When the court is called to order, the nine justices–not judges–enter one by one: Chief Justice John Roberts enters first, then Justice Scalia, the senior associate justice, and the last to enter is Justice Elena Kagan, who was most recently confirmed. Before entering, they follow a tradition that has a long history at the Supreme Court. They shake hands to signify that they are of one purpose: to interpret the Constitution of the United States as best they can. US flags flank the justices’ bench.
The public sits in three sections behind the seats allotted to members of the Supreme Court Bar and to the lawyers arguing the legal questions before the justices that day. At 10:00 a.m. on December 9, the clerk of the court banged her gavel and intoned, “Please Rise . . . God save this United States and this honorable court.” Justice Kagan had recused herself, as she had done two years before in round one, because she had been solicitor-general–the government’s chief lawyer–in the earlier phases of the suit, arguing in support of racial preferences. Therefore, only eight justices heard the case.
Liberals, who run the universities, do not like any challenge to their admission policies. As if on cue, the Washington Post featured a December 6 op-ed piece by Sherrilyn Ifill, president of the NAACP Educational and Legal Defense Fund. She defended race preferences by explaining that “a critical mass [of minority students] is necessary to address the racial isolation experienced by minority students, and to obtain diversity of all students.” She noted “the stubborn persistence of racial segregation in Texas” and added that the 10-percent solution had increased the number of blacks and Hispanics but that “the resulting increases were still insufficient.” She did not explain how many would be sufficient.
From the oral arguments, one would never guess that seven justices had agreed to remand the case. Bert Rein, Miss Fisher’s lawyer, began his introductory remarks, but in less than a minute, he was interrupted by the barely audible Justice Ruth Ginsburg. She was followed by Justice Sonia Sotomayor, who has often stated that her own life is an example of the value of affirmative action. One could not mistake their intentions: along with Justice Breyer, they would form the triumvirate that would seek to undermine Miss Fisher’s claim that her 14th Amendment rights were violated.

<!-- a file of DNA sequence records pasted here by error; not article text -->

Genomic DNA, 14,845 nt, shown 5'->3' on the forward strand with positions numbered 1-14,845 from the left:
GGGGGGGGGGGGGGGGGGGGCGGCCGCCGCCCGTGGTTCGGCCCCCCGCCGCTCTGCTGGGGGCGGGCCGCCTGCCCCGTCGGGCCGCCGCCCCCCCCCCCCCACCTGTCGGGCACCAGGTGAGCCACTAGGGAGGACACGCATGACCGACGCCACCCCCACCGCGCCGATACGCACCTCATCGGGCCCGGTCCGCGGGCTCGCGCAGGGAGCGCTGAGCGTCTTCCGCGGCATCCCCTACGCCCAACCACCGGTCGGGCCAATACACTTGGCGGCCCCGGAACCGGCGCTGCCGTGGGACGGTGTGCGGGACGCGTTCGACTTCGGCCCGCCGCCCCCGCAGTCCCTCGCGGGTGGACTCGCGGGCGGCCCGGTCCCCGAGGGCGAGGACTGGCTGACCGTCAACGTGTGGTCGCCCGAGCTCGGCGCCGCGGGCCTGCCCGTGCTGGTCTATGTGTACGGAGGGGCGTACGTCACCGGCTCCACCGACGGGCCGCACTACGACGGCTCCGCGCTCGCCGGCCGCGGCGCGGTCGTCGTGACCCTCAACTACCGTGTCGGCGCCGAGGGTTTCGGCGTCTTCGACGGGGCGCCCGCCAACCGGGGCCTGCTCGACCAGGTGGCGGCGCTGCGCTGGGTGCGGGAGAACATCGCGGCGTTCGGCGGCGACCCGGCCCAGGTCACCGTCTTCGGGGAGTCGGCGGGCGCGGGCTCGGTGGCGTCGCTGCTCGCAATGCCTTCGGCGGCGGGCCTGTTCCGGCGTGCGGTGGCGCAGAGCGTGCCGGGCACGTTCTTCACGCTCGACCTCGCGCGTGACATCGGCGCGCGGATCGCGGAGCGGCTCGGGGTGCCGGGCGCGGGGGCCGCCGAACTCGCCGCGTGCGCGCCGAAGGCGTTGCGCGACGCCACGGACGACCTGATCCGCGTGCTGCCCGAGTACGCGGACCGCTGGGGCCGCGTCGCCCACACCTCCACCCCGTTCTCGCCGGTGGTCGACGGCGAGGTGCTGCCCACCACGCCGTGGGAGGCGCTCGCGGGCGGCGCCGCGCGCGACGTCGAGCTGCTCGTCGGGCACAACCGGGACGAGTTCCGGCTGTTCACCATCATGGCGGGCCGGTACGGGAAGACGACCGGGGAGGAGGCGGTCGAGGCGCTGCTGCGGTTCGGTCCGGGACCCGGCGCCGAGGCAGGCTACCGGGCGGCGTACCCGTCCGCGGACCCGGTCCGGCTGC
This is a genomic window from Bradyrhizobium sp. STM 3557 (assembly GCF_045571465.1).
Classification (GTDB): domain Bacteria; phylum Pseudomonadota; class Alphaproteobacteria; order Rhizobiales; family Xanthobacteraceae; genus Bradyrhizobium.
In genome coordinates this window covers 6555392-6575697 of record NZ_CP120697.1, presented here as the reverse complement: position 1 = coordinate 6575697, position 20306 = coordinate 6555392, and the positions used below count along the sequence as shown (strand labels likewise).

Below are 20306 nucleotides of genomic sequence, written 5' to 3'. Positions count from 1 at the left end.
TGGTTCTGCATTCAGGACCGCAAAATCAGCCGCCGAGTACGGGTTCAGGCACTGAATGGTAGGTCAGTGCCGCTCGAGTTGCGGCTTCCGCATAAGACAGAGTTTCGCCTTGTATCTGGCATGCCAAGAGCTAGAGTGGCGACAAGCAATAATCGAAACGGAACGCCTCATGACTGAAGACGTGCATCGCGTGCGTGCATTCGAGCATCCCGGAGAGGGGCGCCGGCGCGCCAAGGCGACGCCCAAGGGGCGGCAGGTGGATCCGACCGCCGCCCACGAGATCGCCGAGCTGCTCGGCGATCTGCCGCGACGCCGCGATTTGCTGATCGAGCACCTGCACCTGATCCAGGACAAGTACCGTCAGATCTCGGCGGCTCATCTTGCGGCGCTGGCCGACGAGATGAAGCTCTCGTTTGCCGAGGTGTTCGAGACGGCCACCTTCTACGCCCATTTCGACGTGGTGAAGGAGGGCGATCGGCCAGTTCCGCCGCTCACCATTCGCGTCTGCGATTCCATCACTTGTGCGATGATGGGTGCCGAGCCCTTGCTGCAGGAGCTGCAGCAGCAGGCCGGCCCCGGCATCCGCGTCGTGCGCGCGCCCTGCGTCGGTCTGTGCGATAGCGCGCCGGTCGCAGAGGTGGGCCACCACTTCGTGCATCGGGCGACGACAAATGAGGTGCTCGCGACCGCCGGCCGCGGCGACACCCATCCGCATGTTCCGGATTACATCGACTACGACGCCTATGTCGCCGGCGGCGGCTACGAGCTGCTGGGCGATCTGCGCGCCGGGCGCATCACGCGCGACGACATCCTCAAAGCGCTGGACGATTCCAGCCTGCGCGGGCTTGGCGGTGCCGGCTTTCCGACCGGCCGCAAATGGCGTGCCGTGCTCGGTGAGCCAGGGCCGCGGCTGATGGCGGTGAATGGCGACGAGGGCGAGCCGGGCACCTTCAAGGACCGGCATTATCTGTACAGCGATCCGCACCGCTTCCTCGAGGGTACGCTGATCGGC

Justice Sotomayor asked what was wrong with a plan that overtly discriminated against whites. Such a policy apparently did not bother her. Justice Ginsburg, probably having read the NAACP brief, emphasized “the role of segregation” in this case, although that policy died nearly a half century ago. Justices do not often show outward annoyance when a colleague asks a question, but Justice Breyer shook his head in apparent disbelief when Justice Scalia questioned the legality of race preferences. He was obviously annoyed when Chief Justice Roberts asked if the preferential admissions policy would ever stop.
Justice Alito wanted to know if the numerical estimates of the number of blacks and Hispanics who were not admitted “because of the persistence of segregation” were accurate. Throughout the one hour and forty minutes of oral arguments, Justice Clarence Thomas said not one word, a policy he has maintained since his appointment to the Court in 1991.
Gregory Garre, who served as solicitor general under President George W. Bush, argued for race preferences on behalf of the university. He emphasized that in 2002, there were only 282 blacks in a student body of eight thousand. It was at this point that Justice Scalia said that it might be wiser not to admit blacks with lower scores to “first rung” schools, such as the University of Texas–the comment that prompted blowback in the media. When Justice Scalia asked Solicitor General Donald Verrilli when race preferences would ever end, he got only a repetition of the benefits of diversity. The solicitor general claimed that “diversity is the dogma of this case”–and, indeed, it is.
The question on everyone’s mind is how the case will be decided. Over a period of nearly two decades, I have been present at many oral arguments, but I don’t think anyone knows the answer. In April 2013, I heard the State of Arizona argue its case on how to deal with illegal immigration. With two or three possible exceptions, the questions by the justices were directly aimed at the solicitor general, and seemed to leave no doubt about the justices’ intentions. I predicted a “slam dunk” victory for the state. I was wrong. Not only did the court rule 6-3 against Arizona, even the chief justice, whose questions were arrows aimed at the heart of the administration’s case, did not vote as I thought he would. In the Texas case, it appears likely that Justice Kennedy may be the “swing” or deciding vote, as he has been in many others
Despite the uncertainty, I believe that Abigail Fisher did not have a successful day in court on December 9. Unlike their decision to sweep away legal restraints on abortion–which at that time was a crime in most states–or their most recent ukase on homosexual marriage, the justices will not abolish affirmative action. Miss Fisher will learn once again that the 14th Amendment does not really apply to her.